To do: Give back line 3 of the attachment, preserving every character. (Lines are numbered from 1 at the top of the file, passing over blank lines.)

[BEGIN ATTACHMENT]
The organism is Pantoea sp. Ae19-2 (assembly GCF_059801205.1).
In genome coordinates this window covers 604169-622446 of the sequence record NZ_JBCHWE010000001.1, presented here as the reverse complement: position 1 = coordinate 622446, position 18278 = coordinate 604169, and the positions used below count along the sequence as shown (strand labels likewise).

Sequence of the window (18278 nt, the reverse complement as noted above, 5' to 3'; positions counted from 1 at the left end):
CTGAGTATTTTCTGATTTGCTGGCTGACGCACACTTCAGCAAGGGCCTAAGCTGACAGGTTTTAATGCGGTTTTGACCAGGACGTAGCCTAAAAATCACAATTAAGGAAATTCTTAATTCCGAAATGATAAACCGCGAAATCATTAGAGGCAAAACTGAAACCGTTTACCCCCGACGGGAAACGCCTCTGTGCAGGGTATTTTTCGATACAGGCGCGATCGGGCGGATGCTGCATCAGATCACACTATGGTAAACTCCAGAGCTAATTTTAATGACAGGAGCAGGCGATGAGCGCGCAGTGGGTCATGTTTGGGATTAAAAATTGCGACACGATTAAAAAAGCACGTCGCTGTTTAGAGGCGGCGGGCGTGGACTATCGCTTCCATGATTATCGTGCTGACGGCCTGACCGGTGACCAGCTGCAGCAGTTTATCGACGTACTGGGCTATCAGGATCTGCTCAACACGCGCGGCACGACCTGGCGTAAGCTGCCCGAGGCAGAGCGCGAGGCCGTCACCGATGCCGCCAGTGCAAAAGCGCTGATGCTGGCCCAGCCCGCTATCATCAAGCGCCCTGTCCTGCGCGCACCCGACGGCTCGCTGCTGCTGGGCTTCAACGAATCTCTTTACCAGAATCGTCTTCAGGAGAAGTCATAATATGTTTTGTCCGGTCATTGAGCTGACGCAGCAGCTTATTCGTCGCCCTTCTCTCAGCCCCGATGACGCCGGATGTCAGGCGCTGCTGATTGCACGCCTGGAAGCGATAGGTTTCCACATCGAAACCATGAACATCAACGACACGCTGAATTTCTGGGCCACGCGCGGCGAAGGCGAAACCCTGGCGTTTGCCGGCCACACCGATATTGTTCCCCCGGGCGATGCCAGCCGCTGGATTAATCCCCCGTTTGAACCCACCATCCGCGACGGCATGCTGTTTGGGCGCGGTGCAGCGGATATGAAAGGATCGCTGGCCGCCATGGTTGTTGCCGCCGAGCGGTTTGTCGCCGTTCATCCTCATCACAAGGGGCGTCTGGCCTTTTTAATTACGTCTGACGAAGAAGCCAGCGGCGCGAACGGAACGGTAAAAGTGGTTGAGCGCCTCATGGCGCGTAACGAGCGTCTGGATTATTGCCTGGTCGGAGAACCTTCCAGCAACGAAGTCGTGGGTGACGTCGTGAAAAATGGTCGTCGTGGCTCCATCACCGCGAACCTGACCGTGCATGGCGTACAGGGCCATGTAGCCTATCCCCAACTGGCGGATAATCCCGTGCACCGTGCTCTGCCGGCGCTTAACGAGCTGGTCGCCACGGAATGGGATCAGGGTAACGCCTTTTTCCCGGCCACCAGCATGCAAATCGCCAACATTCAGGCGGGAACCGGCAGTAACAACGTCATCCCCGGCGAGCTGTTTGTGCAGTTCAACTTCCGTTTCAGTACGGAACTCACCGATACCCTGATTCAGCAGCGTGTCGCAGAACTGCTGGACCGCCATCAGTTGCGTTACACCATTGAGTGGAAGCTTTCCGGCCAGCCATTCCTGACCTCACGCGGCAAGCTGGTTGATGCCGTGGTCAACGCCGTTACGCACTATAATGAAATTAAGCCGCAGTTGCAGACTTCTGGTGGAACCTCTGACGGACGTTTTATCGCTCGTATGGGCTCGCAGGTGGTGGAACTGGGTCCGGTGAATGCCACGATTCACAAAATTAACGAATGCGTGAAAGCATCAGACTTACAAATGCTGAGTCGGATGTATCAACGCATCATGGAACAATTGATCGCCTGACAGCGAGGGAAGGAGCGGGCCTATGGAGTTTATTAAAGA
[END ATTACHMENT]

Sequence of the window (18278 nt, the reverse complement as noted above, 5' to 3'; positions counted from 1 at the left end):